Try this simple experiment. Ask two or three people to imagine a dog in my heart while you imagine a dog at the same time. “Dogs” are very concrete words (words that describe real objects that can be felt through the senses).

Wait a few seconds and then ask everyone what kind of dog they think. Is it Chihuahua? A Greyhound dog? Golden Retriever Dog Type? Rottweiler? Or another dog?

Most likely everyone you ask has a different picture in his mind than you think. This is our perspective at work.

7. Konteks

The last element of the communication process is a context in which the speech or interaction takes place. In the context of the 1980s taught as the actual physical background where communication took place, such as in places of worship, apartments, workplaces, noisy restaurants, or grocery stores.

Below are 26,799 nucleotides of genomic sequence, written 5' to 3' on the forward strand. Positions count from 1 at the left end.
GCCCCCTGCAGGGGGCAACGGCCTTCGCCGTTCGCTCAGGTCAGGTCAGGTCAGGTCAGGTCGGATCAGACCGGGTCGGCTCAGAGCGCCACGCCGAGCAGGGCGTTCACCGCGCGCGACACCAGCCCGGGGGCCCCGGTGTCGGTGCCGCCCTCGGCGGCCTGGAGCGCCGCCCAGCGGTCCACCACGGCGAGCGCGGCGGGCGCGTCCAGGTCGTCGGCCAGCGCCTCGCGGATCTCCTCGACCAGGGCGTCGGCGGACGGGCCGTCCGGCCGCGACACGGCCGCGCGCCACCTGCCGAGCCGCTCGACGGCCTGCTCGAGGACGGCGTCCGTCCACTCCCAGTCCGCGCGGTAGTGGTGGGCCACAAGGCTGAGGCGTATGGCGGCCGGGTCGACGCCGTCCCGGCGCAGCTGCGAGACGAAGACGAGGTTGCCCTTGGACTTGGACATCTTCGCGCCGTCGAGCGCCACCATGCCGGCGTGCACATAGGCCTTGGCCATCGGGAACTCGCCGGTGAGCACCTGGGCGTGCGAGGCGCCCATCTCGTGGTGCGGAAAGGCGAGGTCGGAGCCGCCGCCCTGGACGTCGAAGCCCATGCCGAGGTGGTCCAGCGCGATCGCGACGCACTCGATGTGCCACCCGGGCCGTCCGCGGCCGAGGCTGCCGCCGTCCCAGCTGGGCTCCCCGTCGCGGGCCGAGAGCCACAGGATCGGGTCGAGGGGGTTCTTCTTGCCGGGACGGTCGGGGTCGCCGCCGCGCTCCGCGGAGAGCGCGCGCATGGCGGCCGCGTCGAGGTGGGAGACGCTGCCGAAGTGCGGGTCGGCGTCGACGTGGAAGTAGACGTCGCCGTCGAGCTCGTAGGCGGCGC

People communicate differently in every place because there are unwritten communication rules (called norms) that regulate this setting. Recently the concept of context has developed and expanded to include the type of relationship that we have with other people and communicative rules that regulate the relationship.

So you don’t speak the same way to your friends as you do to small children, your parents, your boss, your doctor or police officer.

And you might talk to your friends differently in your apartment than you do in your parents’ house, and your communication can also change when you both come out with friends on weekends. In short, context refers to norms that regulate communication in different situations and relationships.


That is the complete discussion of the elements and aspects of communication that you can know. Communication is the important thing you need to master in the success of career and business, without good communication all will be useless.